EW spoke with a rep for Nielsen to get a better understanding.

By Nick Romano
December 11, 2019 at 02:39 PM EST

The Irishman, the latest from filmmaker Martin Scorsese and his Raging muse Robert De Niro, propelled Netflix into the awards race this year with five Golden Globe nominations, including for best drama film and best director. Outside of awards, the film seems to be receiving just as much attention.

On Tuesday, Netflix tweeted that The Irishman was watched by 26.4 million accounts globally within the first seven days on the platform, a figure repeated by Netflix head Ted Sarandos during a conference in New York. Third-party ratings tracker Nielsen logged a reach of 17.1 million unique views in the U.S. for The Irishman in the first five days.

Which leads to a few questions: Where do these numbers come from; what’s the difference between “watched by accounts” and “unique views”; why are the numbers different; and what do these numbers even mean?

The latter is a query that has dogged the industry and applies to other streaming video on demand (SVOD) platforms besides Netflix. Most of these services notoriously keep their viewer metrics close to the vest; for a time, there was no third party to verify numbers when one of them, like Netflix, released data.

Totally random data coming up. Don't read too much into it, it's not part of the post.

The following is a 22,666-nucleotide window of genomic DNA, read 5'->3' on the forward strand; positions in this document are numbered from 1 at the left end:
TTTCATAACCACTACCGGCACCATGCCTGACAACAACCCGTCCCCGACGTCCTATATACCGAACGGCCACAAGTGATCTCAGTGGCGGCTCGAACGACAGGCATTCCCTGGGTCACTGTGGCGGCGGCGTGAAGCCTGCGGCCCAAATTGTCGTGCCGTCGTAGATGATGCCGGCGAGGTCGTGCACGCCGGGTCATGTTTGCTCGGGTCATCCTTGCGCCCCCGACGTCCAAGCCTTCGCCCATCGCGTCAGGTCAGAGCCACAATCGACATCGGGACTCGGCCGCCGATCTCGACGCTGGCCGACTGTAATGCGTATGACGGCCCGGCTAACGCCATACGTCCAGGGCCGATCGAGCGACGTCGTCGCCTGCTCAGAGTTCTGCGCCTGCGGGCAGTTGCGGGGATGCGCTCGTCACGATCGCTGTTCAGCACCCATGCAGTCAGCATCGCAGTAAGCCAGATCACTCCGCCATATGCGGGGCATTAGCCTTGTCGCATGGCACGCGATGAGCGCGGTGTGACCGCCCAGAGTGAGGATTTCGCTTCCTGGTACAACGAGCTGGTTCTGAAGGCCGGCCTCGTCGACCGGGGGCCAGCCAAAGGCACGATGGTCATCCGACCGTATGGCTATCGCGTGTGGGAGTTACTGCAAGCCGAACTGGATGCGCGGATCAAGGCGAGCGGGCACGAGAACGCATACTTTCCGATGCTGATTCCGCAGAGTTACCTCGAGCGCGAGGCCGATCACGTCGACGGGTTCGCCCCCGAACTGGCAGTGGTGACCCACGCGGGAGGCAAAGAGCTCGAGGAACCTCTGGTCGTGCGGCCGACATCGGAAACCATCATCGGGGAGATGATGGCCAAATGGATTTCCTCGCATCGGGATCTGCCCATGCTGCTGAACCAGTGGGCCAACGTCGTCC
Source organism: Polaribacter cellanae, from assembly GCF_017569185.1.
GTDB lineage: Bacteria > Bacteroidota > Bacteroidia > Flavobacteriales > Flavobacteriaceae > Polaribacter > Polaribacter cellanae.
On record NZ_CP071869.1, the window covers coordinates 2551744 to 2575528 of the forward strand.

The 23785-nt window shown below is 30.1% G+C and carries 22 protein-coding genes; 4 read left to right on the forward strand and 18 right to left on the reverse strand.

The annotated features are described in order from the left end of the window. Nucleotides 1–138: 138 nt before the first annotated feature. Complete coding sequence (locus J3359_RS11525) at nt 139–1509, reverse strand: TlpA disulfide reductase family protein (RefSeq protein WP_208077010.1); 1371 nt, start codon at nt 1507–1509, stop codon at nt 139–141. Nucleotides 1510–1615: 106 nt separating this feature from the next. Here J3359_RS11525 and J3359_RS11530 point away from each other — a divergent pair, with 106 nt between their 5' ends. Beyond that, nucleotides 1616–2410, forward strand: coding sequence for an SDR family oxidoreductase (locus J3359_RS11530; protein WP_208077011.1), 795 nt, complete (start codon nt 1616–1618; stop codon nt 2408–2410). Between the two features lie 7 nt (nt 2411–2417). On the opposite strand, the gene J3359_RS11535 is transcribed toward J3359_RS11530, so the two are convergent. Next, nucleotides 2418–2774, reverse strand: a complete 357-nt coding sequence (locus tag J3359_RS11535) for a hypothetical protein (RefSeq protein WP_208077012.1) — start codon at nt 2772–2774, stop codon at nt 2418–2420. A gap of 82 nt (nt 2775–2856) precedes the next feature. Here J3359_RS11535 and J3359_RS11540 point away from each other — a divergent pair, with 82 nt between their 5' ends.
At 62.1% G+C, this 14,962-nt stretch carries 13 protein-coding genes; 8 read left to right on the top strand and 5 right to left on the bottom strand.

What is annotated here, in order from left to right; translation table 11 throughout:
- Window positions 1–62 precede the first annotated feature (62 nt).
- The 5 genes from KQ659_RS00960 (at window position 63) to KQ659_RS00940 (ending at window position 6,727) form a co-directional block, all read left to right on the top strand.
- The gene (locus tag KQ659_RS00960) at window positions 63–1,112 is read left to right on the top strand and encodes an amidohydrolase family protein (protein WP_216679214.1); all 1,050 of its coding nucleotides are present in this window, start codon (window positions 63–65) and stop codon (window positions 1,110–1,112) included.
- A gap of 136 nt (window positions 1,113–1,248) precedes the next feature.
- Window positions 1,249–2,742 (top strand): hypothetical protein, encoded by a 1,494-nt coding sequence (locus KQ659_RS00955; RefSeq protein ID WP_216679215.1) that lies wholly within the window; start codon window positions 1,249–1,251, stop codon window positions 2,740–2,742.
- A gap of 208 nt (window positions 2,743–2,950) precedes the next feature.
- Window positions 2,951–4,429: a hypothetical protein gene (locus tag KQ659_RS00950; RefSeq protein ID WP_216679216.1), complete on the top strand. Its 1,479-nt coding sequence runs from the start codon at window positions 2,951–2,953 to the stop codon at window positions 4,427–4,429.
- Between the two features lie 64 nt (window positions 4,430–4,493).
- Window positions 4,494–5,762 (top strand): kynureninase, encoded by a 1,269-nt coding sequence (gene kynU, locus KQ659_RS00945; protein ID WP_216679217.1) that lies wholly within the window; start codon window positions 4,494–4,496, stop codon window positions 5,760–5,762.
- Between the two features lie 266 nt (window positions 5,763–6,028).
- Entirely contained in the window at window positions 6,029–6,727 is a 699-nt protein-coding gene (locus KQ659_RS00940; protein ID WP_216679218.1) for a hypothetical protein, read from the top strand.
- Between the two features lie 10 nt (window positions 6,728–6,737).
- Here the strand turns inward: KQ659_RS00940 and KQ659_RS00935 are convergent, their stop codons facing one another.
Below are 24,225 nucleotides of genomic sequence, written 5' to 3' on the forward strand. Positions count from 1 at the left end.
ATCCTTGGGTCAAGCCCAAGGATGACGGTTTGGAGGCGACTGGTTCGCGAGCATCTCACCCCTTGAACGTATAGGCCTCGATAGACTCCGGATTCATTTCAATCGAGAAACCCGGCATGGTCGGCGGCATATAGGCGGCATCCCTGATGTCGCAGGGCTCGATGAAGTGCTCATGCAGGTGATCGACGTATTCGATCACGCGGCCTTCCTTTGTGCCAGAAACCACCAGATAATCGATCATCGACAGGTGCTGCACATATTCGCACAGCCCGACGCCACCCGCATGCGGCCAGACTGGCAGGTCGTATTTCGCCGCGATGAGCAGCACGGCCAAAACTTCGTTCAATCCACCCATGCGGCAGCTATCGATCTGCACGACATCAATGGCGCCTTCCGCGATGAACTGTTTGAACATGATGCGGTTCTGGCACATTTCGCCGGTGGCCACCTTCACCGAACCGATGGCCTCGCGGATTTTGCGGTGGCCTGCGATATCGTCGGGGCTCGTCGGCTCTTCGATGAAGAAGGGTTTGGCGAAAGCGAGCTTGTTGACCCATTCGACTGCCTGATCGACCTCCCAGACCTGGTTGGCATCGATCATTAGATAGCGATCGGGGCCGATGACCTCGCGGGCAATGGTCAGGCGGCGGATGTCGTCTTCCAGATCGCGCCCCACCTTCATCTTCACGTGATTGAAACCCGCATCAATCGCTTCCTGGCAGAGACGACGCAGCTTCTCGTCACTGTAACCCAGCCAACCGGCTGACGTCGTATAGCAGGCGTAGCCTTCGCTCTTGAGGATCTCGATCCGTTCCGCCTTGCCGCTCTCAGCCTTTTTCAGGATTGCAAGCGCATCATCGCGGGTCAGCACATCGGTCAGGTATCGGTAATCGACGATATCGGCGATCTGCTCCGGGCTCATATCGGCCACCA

Nielsen is attempting to shed more light on the matter in new efforts to track viewing data for streamers, though with some blanks yet to be filled in. In a phone interview with EW, Brian Fuhrer, Nielsen’s SVP of Product Leadership, explains part of the goal. “What I wanted to do when we put this data out,” he says, “is to have milestones to compare it to.” 

Niko Tavernise/Netflix

How it works

Nielsen tracks the ratings for SVOD programs in a very similar way they track ratings for standard broadcast and cable series: through Nielsen Families. These are housholds across the country chosen by Nielsen to act as their data pool, consisting of varying demographics. The families who are selected and choose to participate allow the company to collect data on specifics, like who’s watching any given program on their television; how many people are watching; when they’re watching; and how long they’re watching for. “We use the same exact technology — we’ve expanded it and enhanced it — that we do for all our traditional television ratings,” Fuhrer says. Through transmission streams from devices connected to TVs, audio encoders within those streams, and additional data provided to Nielsen by these Nielsen families, the company is able to track U.S. viewers. Stats on international audiences, as well as programs watched through mobile, tablet, and computer devices are not included in their data.